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Too Much Shock In The Pool

Whether your pool is cloudy or full of contaminants, there comes a time when every pool owner needs to shock their pool. However, is there such a thing as too much shock in the pool? Can you “over shock” your pool?

In short, pool shock is simply a concentrated form of chlorine. Shocking your pool, or super chlorination is simply adding enough chlorine to destroy the buildup of chloramines. So, adding too much of it can’t be good… right? Have you ever put too much shock in your pool? If so, what did you do?

And how much is too much? 

What Is Shock?

As pool owners, the things that bind us together are the issues we encounter as we balance and maintain our pools. One of those things is shocking your pool. At some point, even the pools that are the most in tune will need a good shocking.

The point of shocking your pool is to get rid of all of the dirt, chloramines, and bacteria in your pool by introducing a large amount of concentrated chlorine to your water at once.

When shocking your pool, you are adding so much Free Chlorine that it breaks the molecular bonds of the chloramines. You want to reach this breaking point every time you shock your pool to prevent algae from building up. Failing to hit the breaking point can potentially cause more chloramines.

There are several different kinds of pool shock. They have different chemical compositions and purposes. For more information, you can review our article on the differences between pool shocks.

But, how does one add too much shock?


Before Shocking Your Pool

Image result for how to shock a poolNormally, shocking your pool can temporarily cloud your pool. If you do not give your pool water enough time to breathe between treatments, you are compiling all of the cloudiness at once. At this rate, you won’t see any improvements.

Still, before adding shock or chlorine, we recommend that you test your pool water first. If you are responsible for maintaining your own pool it’s a good idea to keep a good test kit on hand. This helps you to avoid having to run up to your local pool store for a test. First, test your Free Chlorine and Total Chlorine levels to determine how much Combined Chlorine you have. Your Combined Chlorine tells you how much shock you need to add.

Although most manufacturers include instructions for shock treatment, charts, and/or steps to help you calculate how much shock you need, if you still prefer to calculate it yourself, we have included the steps below.


How Much Shock Do I Need?

  1. To find your Combined Chlorine (CC), subtract your Free Chlorine (FC) from your Total Chlorine (TC).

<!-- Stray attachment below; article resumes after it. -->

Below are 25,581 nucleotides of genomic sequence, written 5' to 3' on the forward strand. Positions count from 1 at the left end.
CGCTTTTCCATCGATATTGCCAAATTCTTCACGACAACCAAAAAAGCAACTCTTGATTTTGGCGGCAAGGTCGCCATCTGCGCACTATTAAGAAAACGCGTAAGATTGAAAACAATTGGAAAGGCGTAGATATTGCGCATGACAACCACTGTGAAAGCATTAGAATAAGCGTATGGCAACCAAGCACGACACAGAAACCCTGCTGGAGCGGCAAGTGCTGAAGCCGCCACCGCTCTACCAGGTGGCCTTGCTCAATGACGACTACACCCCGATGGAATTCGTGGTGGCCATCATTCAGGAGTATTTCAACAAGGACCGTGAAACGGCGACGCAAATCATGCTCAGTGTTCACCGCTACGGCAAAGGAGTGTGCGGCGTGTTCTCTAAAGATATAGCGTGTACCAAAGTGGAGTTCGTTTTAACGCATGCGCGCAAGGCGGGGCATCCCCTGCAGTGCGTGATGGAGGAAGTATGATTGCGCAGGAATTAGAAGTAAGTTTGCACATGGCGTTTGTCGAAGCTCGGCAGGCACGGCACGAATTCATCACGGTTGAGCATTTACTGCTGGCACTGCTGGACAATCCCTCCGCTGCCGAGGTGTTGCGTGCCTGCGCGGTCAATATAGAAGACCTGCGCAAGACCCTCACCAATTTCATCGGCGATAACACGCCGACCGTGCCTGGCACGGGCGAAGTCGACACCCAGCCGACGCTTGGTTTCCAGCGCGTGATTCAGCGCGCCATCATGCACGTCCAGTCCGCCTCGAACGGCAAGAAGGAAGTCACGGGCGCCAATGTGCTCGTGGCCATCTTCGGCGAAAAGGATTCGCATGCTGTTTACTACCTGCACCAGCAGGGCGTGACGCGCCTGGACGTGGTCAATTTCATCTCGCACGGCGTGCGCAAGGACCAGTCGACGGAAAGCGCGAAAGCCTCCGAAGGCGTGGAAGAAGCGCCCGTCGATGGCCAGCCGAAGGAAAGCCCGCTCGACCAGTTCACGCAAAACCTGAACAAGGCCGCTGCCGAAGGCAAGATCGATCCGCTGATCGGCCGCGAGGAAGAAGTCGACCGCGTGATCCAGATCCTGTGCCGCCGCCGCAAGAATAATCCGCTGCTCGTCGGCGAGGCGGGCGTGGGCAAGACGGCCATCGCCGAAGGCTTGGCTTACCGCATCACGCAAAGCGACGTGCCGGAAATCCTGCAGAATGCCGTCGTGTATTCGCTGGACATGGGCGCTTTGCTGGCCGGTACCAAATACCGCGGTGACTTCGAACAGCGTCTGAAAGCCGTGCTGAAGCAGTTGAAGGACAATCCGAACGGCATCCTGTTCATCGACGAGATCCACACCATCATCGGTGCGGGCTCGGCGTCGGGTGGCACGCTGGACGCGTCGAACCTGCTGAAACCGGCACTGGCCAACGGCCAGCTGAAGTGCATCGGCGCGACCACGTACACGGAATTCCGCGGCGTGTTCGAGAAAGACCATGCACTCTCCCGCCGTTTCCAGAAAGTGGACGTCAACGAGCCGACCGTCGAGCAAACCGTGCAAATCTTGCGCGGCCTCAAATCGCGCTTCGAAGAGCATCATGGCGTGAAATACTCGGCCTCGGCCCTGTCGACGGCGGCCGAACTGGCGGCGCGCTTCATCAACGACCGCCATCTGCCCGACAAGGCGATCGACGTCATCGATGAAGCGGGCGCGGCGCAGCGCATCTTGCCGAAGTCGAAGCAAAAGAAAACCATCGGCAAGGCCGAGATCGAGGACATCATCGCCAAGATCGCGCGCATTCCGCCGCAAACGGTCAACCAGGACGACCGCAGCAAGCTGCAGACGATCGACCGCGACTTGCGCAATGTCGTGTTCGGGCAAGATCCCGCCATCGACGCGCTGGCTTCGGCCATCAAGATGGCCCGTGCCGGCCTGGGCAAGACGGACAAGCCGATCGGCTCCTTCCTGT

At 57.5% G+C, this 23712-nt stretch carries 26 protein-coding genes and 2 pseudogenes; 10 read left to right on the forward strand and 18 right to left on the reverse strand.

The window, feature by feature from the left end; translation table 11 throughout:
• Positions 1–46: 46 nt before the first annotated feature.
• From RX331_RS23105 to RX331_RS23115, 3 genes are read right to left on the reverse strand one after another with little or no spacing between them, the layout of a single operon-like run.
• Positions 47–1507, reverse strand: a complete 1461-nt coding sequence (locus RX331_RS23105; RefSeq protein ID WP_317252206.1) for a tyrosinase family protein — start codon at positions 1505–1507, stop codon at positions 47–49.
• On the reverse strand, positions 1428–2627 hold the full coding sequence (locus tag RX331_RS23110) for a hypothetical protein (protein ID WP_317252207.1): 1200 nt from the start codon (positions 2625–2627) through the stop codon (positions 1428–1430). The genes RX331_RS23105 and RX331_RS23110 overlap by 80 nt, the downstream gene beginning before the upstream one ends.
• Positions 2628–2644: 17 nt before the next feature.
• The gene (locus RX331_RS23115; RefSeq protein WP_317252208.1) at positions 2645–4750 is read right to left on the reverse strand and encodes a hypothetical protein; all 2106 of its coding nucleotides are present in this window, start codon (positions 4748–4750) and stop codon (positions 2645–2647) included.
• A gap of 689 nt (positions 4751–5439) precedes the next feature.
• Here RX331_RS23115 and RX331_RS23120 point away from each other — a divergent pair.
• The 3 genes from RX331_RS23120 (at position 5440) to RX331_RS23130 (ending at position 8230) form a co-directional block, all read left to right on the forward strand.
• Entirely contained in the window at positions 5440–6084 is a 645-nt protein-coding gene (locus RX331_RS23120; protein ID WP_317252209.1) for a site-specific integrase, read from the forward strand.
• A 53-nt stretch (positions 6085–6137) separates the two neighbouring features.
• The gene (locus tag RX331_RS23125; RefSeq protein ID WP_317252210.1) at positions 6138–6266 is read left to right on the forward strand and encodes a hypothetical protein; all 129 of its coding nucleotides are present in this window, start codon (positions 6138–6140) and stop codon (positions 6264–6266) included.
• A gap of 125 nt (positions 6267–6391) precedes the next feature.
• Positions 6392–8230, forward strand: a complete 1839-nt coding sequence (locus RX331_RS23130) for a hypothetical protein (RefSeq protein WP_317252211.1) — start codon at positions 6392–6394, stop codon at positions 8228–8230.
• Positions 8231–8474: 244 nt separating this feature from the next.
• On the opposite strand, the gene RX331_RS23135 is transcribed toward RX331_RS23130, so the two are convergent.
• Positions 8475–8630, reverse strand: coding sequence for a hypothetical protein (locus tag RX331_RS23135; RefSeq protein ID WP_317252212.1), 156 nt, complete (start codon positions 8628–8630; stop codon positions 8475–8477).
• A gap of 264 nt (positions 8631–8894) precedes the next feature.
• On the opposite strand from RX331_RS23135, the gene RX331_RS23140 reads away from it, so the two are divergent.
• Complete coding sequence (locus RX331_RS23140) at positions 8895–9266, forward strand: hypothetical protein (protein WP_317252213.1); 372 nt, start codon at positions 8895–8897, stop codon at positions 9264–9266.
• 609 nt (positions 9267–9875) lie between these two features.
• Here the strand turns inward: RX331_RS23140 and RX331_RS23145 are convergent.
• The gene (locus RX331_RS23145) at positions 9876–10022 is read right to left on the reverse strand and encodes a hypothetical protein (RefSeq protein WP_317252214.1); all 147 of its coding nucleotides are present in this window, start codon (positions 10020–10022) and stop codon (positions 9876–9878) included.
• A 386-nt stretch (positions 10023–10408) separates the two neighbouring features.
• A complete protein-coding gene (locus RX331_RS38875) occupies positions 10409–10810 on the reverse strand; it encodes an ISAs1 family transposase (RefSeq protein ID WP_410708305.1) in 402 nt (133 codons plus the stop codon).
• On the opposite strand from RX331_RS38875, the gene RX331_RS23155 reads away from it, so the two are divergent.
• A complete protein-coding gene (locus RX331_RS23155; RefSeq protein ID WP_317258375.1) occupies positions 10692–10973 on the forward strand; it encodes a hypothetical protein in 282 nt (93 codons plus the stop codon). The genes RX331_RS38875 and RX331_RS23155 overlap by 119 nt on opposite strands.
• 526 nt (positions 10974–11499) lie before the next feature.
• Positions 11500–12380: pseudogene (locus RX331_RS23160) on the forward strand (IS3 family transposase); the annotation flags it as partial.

2. Multiply your CC by 10.
  3. Subtract your FC from that sum.
  4. Using the information on the package, determine the amount of shock that produces 1 ppm chemical change in 10,000 gallons of water
  5. Divide your pool volume by 10,000. Note this number.
  6. Next, multiply the chemical change ( step 4) by the divided pool volume (step 5) and the CC/FC difference (step 3).
  7. Convert the answer into pounds by dividing it by 16. This answer tells you how much pool shock you need to add.

A good rule to remember is to use one bag of shock (1 gallon of liquid chlorine) per 10,000 gallons.


Too Much Shock?

Now, let’s assume you’re like me and suck at math. There might come a time when you “over-shock” your pool. Adding more shock and more shock to your pool won’t speed up the process. In reality, it does the exact opposite.

Another mistake that goes hand in hand is measuring your chlorine levels too soon after you have shocked the pool. The high chlorine levels actually “bleach” the test strip, giving you a false reading. In fact, most manufacturers do not design their test strips to withstand extremely high levels of chlorine. If you have just shocked your pool and you measure your chlorine levels, it may appear like you have no chlorine at all. As a result, pool owners continue to add more shock. It’s a good idea to give your pool time to oxidize. So, wait a few days before testing your water.

If you put too much shock in the pool, simply wait it out. If you have a cover on your pool, take it off. The more sun that hits your water, the faster it will dissipate. Technically, if your free chlorine levels are holding up swimming UP TO your shock level, depending on your CYA, is safe. Keep in mind, no one should swim in a cloudy pool, even if your free chlorine levels are holding. If the water clarity prevents you from seeing the bottom of the pool, we recommend you do not return to the pool.

In short, test your water a few days after you have shocked your pool to determine exactly how high your free chlorine levels are. Don’t forget to review the instructions on the back of your shock. Most companies provide the levels that they recommend to be safe for swimmers to return to the pool.

Feel free to check out our other blog post How Long After I Shock My Pool Can I Swim?

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